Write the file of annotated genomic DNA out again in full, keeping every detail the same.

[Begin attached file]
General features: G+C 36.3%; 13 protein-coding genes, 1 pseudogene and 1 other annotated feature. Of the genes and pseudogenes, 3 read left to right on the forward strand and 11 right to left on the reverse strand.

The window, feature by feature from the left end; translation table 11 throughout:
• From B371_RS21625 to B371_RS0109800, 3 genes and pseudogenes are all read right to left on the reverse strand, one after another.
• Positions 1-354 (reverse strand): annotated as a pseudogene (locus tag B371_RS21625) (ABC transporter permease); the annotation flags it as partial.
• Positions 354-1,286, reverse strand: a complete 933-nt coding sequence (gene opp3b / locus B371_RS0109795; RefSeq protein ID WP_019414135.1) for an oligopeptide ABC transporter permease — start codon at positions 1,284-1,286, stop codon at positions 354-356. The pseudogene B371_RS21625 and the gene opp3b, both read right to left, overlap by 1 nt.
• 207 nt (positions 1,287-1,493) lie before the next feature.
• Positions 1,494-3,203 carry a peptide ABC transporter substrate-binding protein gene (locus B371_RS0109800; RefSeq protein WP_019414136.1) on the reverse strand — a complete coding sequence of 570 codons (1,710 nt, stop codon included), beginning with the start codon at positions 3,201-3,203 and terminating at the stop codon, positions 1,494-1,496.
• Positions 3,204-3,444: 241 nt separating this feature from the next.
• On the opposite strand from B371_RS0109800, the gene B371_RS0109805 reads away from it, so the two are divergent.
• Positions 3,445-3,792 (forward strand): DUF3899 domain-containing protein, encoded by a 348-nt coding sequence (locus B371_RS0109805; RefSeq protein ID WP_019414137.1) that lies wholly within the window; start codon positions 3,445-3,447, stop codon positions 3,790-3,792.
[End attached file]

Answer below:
General features: G+C 36.3%; 13 protein-coding genes, 1 pseudogene and 1 other annotated feature. Of the genes and pseudogenes, 3 read left to right on the forward strand and 11 right to left on the reverse strand.

The window, feature by feature from the left end; translation table 11 throughout:
• From B371_RS21625 to B371_RS0109800, 3 genes and pseudogenes are all read right to left on the reverse strand, one after another.
• Positions 1-354 (reverse strand): annotated as a pseudogene (locus tag B371_RS21625) (ABC transporter permease); the annotation flags it as partial.
• Positions 354-1,286, reverse strand: a complete 933-nt coding sequence (gene opp3b / locus B371_RS0109795; RefSeq protein ID WP_019414135.1) for an oligopeptide ABC transporter permease — start codon at positions 1,284-1,286, stop codon at positions 354-356. The pseudogene B371_RS21625 and the gene opp3b, both read right to left, overlap by 1 nt.
• 207 nt (positions 1,287-1,493) lie before the next feature.
• Positions 1,494-3,203 carry a peptide ABC transporter substrate-binding protein gene (locus B371_RS0109800; RefSeq protein WP_019414136.1) on the reverse strand — a complete coding sequence of 570 codons (1,710 nt, stop codon included), beginning with the start codon at positions 3,201-3,203 and terminating at the stop codon, positions 1,494-1,496.
• Positions 3,204-3,444: 241 nt separating this feature from the next.
• On the opposite strand from B371_RS0109800, the gene B371_RS0109805 reads away from it, so the two are divergent.
• Positions 3,445-3,792 (forward strand): DUF3899 domain-containing protein, encoded by a 348-nt coding sequence (locus B371_RS0109805; RefSeq protein ID WP_019414137.1) that lies wholly within the window; start codon positions 3,445-3,447, stop codon positions 3,790-3,792.